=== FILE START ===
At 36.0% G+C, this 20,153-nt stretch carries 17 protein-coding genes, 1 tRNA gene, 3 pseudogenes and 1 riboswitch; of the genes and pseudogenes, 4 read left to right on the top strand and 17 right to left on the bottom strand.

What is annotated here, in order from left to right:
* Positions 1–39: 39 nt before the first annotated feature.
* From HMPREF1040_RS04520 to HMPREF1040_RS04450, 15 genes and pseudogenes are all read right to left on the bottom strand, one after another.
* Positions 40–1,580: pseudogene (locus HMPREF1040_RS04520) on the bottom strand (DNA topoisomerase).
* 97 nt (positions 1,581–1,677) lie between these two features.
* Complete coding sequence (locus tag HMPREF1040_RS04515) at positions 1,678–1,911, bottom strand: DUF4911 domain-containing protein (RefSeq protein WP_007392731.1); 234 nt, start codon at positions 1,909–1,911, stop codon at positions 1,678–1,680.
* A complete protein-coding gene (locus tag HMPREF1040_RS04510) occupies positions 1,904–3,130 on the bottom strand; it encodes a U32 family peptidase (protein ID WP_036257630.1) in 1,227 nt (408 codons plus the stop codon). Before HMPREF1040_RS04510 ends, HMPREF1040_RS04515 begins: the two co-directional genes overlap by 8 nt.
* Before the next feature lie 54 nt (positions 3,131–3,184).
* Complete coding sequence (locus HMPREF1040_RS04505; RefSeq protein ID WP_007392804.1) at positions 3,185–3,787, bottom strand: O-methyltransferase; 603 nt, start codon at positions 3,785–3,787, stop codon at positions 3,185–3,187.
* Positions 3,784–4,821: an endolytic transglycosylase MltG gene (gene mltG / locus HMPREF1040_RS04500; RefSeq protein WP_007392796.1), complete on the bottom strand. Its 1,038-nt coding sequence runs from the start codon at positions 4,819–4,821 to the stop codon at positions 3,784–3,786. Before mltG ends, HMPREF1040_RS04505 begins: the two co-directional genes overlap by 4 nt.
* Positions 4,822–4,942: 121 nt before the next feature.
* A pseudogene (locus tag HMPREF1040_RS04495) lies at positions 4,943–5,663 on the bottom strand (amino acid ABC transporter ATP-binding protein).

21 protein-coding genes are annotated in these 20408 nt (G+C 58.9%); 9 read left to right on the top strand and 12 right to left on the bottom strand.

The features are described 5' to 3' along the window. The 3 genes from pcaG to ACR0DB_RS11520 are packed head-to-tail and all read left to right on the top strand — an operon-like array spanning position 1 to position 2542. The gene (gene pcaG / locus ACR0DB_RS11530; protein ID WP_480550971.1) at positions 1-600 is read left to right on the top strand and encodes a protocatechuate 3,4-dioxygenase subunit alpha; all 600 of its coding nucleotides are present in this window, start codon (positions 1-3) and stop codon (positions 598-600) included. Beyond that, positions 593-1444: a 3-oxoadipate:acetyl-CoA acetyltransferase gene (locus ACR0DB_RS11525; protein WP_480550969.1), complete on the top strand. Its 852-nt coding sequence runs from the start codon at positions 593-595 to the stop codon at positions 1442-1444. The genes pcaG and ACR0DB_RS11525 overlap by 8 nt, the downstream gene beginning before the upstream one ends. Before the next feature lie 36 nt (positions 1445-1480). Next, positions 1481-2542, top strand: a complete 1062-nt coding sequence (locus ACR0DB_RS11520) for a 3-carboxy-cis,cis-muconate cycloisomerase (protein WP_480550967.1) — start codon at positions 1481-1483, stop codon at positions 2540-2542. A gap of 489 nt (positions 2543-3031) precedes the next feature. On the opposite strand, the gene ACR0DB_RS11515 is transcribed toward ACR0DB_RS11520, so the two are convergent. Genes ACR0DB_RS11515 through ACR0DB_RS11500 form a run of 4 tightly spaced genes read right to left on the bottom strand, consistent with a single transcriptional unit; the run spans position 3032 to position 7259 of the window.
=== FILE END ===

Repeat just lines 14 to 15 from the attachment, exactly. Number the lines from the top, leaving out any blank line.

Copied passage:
21 protein-coding genes are annotated in these 20408 nt (G+C 58.9%); 9 read left to right on the top strand and 12 right to left on the bottom strand.

The features are described 5' to 3' along the window. The 3 genes from pcaG to ACR0DB_RS11520 are packed head-to-tail and all read left to right on the top strand — an operon-like array spanning position 1 to position 2542. The gene (gene pcaG / locus ACR0DB_RS11530; protein ID WP_480550971.1) at positions 1-600 is read left to right on the top strand and encodes a protocatechuate 3,4-dioxygenase subunit alpha; all 600 of its coding nucleotides are present in this window, start codon (positions 1-3) and stop codon (positions 598-600) included. Beyond that, positions 593-1444: a 3-oxoadipate:acetyl-CoA acetyltransferase gene (locus ACR0DB_RS11525; protein WP_480550969.1), complete on the top strand. Its 852-nt coding sequence runs from the start codon at positions 593-595 to the stop codon at positions 1442-1444. The genes pcaG and ACR0DB_RS11525 overlap by 8 nt, the downstream gene beginning before the upstream one ends. Before the next feature lie 36 nt (positions 1445-1480). Next, positions 1481-2542, top strand: a complete 1062-nt coding sequence (locus ACR0DB_RS11520) for a 3-carboxy-cis,cis-muconate cycloisomerase (protein WP_480550967.1) — start codon at positions 1481-1483, stop codon at positions 2540-2542. A gap of 489 nt (positions 2543-3031) precedes the next feature. On the opposite strand, the gene ACR0DB_RS11515 is transcribed toward ACR0DB_RS11520, so the two are convergent. Genes ACR0DB_RS11515 through ACR0DB_RS11500 form a run of 4 tightly spaced genes read right to left on the bottom strand, consistent with a single transcriptional unit; the run spans position 3032 to position 7259 of the window.